As part of the Adversary Sight engine that powers visibility within the watchTowr Platform – we collect troves of attack surface data about our clients for continued and continuous review – providing the foundations of our ability to identify vulnerabilities that impact an organization at any level.

This includes actively and continuously enumerating our client’s assets across the Internet to build comprehensive visibility of their external attack surface.

We map many different types of external assets – legacy assets like domains, subdomains, and IP addresses – all the way through to external assets that are more reflective of the world we live in today – SaaS platforms, cloud environments, source code repositories, and more.

When hunting for legacy assets like subdomains, we employ a myriad of techniques for discovery – aligned to the techniques we see real-world attackers use. One such technique that we employ to identify attractive assets on the Internet that belong to our clients is subdomain enumeration – a common and supposedly solved process – which can be achieved both passively and actively.

For this post, we will focus on subdomain bruteforcing – an active subdomain enumeration technique used to discover resolvable subdomains by appending keywords as a prefix to the target domain.

For example, given a domain of, we want to discover potentially hidden domains like,, or

One way we can bruteforce subdomains is by spamming a wordlist at a DNS resolver and makes for easy results – if the DNS resolver gives us a DNS record in return as a result, we’ve found a valid subdomain. Some would suggest it’s literal magic. Many would disagree.

I hear you say – this isn’t new! Subdomain enumeration is a solved “challenge”!

However, when you look at large amounts of data as we do at scale at watchTowr, we see strange things.

Through the course of our activity, our Adversary Sight engine began to flag a large number of strange-looking enumerated subdomains that were sporadically responding to DNS A record queries. This aroused our suspicion. As always, we dived down the rabbit hole to work out why these seemingly random subdomains were supposedly valid – but definitely were not.

This behavior was unpredictable – DNS A record queries made for the same subdomain resolved to various seemingly random IP addresses within a short time frame or not at all. These IP addresses, which we attributed to various companies via their ASNs, did not appear to be correlated.

Amidst our troubleshooting efforts, we noticed a common denominator – these DNS queries made against global public resolvers were, at some point, routed to authoritative nameservers based in mainland China. Going further, we were able to consistently replicate this behavior across our immense asset visibility, and began to identify specific strings that, if part of the hostname requested for resolution, would attract poisoned results.

Strange things abound, we began to build a thesis, otherwise known as ‘a hunch and a feeling backed up by experience’, that these DNS queries were being intercepted and tampered with by China’s DNS-based internet filtering apparatus – popularly known as ‘The Great Firewall’ (GFW).

You can see this for yourself (no matter your location) by querying a domain name which triggers this filtering apparatus. For example, we can see that the domain is supported by authoritative nameservers based in mainland China:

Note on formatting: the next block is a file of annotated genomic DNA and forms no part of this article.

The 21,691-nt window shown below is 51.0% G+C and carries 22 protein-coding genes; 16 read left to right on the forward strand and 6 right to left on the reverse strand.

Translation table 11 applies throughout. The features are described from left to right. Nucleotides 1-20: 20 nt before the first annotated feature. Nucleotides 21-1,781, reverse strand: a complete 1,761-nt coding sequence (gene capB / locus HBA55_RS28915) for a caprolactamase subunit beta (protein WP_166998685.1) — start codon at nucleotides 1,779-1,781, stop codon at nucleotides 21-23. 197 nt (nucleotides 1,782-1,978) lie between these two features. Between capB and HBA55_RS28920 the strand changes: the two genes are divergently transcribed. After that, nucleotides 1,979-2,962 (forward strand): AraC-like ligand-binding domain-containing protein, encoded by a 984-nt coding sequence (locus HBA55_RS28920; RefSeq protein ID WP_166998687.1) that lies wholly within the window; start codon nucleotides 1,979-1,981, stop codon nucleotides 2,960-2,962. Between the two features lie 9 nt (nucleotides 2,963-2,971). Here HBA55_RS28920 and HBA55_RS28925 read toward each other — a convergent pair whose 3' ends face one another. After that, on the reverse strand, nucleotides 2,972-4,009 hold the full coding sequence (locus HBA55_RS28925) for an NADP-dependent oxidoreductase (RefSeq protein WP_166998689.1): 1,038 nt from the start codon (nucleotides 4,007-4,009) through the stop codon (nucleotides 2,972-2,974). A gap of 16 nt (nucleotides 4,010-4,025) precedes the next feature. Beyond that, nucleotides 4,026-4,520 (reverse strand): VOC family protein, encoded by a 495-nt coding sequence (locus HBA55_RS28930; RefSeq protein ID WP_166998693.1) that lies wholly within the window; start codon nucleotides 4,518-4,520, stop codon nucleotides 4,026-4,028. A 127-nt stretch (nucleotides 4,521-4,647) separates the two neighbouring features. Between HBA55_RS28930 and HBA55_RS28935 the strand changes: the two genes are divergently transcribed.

$ dig NS +short

If we attempt to resolve the (non-existent) subdomain, we can see that the domain resolves to four separate IP addresses belonging to Twitter, Dropbox, and Facebook.

$ dig -t A +short [Twitter (AS13414)]

$ dig -t A +short [Dropbox (AS19679)]

$ dig -t A +short [Facebook (AS32934)]

$ dig -t A +short [Dropbox (AS19679)]

While this example worked at the time of writing, the continuous nature of changes made to the GFW’s configuration means you may see different results. Some experimentation may be required!

Gone unchecked, this would corrupt the dataset we keep of client assets, create difficulty in accurately attributing assets to clients, and even create legal challenges if we were probe systems unrelated to our actual clients. Clearly, this is unacceptable and a solution had to be found.

GFW and DNS Tampering

Different countries use varying forms of DNS injection to flag content they deem to be inappropriate, most commonly by redirecting users to a warning page or by responding with NXDOMAIN (indicating that the queried domain does not exist) when resolving unacceptable queries. This would cause, for example, a domain associated with pirated media to fail to resolve (or so we are told).

The GFW, however, employs a unique approach – it instead opts to inject incorrect IP addresses, even if these IP addresses have already been allocated to an existing, unrelated organization (as illustrated in our example from earlier).

This phenomenon occurs when the resolution of an IP address must be made on an authoritative nameserver located behind the GFW. The GFW monitors each DNS query routed through mainland Chinese network infrastructure and injects a fake DNS reply with an incorrect IP address when a query containing an offending keyword is detected.

This behavior is also bidirectional, although it is definitely more prevalent for resolutions made from within China rather than outside of it.

We theorize that this form of DNS tampering significantly impacts our clients with mainland China presence, as these organizations often utilize authoritative nameservers hosted from within mainland China.